European industry may lose to American firms that receive direct support, the news outlet reports
The EU is developing a major subsidy push to prevent European companies from being wiped out by US rivals that are receiving government aid, Politico reported on Tuesday, citing sources.
Two senior EU officials told the news website that the dispute concerns the so-called Inflation Reduction Act, a $369 billion industrial subsidy scheme, rolled out by US President Joe Biden to support green industries.
According to the report, EU officials fear that businesses will now face almost irresistible pressure to shift new investments to the US rather, away from Europe.
"Europe is facing a double hammer blow from the US," Politico reported, noting that the European Commission and member states "have realized they need to act quickly if they want to prevent the Continent from turning into an industrial wasteland."
The sources said Brussels is currently working on an emergency scheme to funnel money into key high-tech industries. This would be a 'European Sovereignty Fund,' to help businesses invest in Europe and meet ambitious green standards, they explained.
The EU reportedly had to act "extremely quickly" as companies are already making decisions on where to build their future factories, for everything from batteries and electric cars to wind turbines and microchips.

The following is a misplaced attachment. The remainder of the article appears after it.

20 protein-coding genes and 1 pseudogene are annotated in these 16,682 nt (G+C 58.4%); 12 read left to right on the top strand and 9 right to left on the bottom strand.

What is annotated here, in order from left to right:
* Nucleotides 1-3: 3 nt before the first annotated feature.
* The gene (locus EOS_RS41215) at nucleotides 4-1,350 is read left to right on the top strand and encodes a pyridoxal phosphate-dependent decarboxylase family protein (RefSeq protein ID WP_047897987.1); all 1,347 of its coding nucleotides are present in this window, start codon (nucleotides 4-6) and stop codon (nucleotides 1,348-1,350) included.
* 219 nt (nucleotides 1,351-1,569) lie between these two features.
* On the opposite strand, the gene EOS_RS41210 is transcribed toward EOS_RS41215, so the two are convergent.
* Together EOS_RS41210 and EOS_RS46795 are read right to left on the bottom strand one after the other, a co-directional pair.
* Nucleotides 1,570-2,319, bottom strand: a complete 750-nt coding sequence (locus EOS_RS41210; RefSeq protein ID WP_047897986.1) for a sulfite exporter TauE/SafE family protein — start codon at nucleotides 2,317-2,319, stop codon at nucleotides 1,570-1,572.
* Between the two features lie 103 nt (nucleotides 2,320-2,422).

The unnamed officials gave another reason for Brussels to respond rapidly - to avoid individual EU countries going it alone in splashing out emergency cash.
Meanwhile on Monday, EU industry chief Thierry Breton warned that Biden's new subsidy package poses an "existential challenge" to the European economy, stressing it was now a matter of utmost urgency to "revert the deindustrialization process taking place."
The Inflation Reduction Act could particularly hurt EU's car making nations, such as France and Germany, as it encourages consumers to "Buy American" when it comes to electric vehicles.
"With a diplomatic solution seeming unlikely and Brussels wanting to avoid an all-out trade war, a subsidy race now looks increasingly likely as a contentious Plan B," the report said.
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